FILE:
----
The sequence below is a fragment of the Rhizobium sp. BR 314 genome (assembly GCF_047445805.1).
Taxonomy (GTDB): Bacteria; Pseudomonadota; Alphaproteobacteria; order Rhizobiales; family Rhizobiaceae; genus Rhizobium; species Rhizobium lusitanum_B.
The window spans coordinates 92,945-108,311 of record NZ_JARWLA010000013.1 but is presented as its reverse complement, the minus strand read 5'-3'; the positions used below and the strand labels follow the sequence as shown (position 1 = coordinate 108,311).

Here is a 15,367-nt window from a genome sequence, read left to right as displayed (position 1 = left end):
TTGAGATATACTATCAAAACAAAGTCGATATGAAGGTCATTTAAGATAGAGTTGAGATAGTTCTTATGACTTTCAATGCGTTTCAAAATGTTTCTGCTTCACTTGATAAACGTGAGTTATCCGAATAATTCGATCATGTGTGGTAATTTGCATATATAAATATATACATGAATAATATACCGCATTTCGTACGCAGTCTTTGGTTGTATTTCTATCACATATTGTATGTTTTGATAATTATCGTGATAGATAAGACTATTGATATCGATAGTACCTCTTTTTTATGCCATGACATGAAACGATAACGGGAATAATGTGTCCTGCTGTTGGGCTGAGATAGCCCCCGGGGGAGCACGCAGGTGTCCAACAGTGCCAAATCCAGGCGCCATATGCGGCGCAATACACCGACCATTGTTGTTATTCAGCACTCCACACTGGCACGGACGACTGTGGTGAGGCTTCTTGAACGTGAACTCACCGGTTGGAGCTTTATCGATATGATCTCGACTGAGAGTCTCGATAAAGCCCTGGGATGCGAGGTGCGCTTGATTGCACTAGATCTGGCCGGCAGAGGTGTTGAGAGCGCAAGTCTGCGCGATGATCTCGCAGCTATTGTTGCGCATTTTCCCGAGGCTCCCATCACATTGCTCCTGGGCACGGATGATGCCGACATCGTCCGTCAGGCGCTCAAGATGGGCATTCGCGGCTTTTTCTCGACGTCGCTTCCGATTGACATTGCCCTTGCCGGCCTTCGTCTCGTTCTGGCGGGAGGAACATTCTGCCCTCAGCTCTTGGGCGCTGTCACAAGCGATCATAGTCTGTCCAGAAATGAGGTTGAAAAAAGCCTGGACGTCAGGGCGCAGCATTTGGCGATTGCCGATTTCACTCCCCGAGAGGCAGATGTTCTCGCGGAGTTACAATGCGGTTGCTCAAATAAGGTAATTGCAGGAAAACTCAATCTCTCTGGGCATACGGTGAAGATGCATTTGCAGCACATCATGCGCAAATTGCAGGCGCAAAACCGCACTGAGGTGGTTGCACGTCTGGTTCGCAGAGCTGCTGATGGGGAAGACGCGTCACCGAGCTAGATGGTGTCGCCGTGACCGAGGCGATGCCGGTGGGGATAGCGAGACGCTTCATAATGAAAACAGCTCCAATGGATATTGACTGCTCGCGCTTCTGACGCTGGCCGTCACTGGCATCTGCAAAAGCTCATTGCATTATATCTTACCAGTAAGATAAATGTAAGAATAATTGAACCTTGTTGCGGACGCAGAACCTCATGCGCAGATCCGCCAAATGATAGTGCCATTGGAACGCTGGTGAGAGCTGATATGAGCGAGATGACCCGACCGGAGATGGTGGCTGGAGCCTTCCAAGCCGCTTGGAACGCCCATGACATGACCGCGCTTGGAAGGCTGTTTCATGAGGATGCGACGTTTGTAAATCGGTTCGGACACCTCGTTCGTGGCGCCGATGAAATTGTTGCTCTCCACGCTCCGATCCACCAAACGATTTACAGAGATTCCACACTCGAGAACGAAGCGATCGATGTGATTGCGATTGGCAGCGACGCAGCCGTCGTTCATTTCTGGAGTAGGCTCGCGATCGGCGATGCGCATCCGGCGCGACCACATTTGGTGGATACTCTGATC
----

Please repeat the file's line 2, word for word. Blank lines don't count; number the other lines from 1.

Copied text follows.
Taxonomy (GTDB): Bacteria; Pseudomonadota; Alphaproteobacteria; order Rhizobiales; family Rhizobiaceae; genus Rhizobium; species Rhizobium lusitanum_B.